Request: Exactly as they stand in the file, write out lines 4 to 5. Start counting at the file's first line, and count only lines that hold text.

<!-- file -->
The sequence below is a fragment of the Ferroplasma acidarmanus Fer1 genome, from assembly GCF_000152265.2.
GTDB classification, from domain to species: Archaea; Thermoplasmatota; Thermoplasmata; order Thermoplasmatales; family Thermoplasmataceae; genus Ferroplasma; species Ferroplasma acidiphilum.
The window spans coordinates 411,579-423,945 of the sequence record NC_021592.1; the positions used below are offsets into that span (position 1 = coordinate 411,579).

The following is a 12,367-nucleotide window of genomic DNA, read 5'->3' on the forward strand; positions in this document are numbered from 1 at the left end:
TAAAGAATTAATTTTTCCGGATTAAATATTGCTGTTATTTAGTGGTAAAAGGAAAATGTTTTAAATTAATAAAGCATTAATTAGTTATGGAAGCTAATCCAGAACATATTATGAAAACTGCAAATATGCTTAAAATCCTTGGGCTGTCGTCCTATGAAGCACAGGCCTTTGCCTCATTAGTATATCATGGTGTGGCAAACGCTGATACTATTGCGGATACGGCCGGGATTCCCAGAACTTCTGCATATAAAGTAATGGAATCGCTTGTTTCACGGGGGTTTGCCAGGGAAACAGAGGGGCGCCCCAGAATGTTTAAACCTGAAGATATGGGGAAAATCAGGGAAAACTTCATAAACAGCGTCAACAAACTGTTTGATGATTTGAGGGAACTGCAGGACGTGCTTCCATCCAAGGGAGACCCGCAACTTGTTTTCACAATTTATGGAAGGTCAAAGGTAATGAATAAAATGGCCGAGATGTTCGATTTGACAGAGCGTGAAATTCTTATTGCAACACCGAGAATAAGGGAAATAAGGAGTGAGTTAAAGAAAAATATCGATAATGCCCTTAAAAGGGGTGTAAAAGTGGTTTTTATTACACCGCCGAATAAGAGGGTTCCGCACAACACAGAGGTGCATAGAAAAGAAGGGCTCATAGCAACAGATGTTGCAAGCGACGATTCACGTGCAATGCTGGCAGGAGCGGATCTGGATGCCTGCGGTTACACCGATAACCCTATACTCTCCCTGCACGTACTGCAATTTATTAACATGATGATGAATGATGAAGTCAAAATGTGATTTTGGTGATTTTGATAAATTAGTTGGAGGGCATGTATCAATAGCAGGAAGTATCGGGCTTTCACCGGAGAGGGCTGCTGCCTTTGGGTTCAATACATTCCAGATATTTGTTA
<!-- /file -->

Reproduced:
The following is a 12,367-nucleotide window of genomic DNA, read 5'->3' on the forward strand; positions in this document are numbered from 1 at the left end:
TAAAGAATTAATTTTTCCGGATTAAATATTGCTGTTATTTAGTGGTAAAAGGAAAATGTTTTAAATTAATAAAGCATTAATTAGTTATGGAAGCTAATCCAGAACATATTATGAAAACTGCAAATATGCTTAAAATCCTTGGGCTGTCGTCCTATGAAGCACAGGCCTTTGCCTCATTAGTATATCATGGTGTGGCAAACGCTGATACTATTGCGGATACGGCCGGGATTCCCAGAACTTCTGCATATAAAGTAATGGAATCGCTTGTTTCACGGGGGTTTGCCAGGGAAACAGAGGGGCGCCCCAGAATGTTTAAACCTGAAGATATGGGGAAAATCAGGGAAAACTTCATAAACAGCGTCAACAAACTGTTTGATGATTTGAGGGAACTGCAGGACGTGCTTCCATCCAAGGGAGACCCGCAACTTGTTTTCACAATTTATGGAAGGTCAAAGGTAATGAATAAAATGGCCGAGATGTTCGATTTGACAGAGCGTGAAATTCTTATTGCAACACCGAGAATAAGGGAAATAAGGAGTGAGTTAAAGAAAAATATCGATAATGCCCTTAAAAGGGGTGTAAAAGTGGTTTTTATTACACCGCCGAATAAGAGGGTTCCGCACAACACAGAGGTGCATAGAAAAGAAGGGCTCATAGCAACAGATGTTGCAAGCGACGATTCACGTGCAATGCTGGCAGGAGCGGATCTGGATGCCTGCGGTTACACCGATAACCCTATACTCTCCCTGCACGTACTGCAATTTATTAACATGATGATGAATGATGAAGTCAAAATGTGATTTTGGTGATTTTGATAAATTAGTTGGAGGGCATGTATCAATAGCAGGAAGTATCGGGCTTTCACCGGAGAGGGCTGCTGCCTTTGGGTTCAATACATTCCAGATATTTGTTA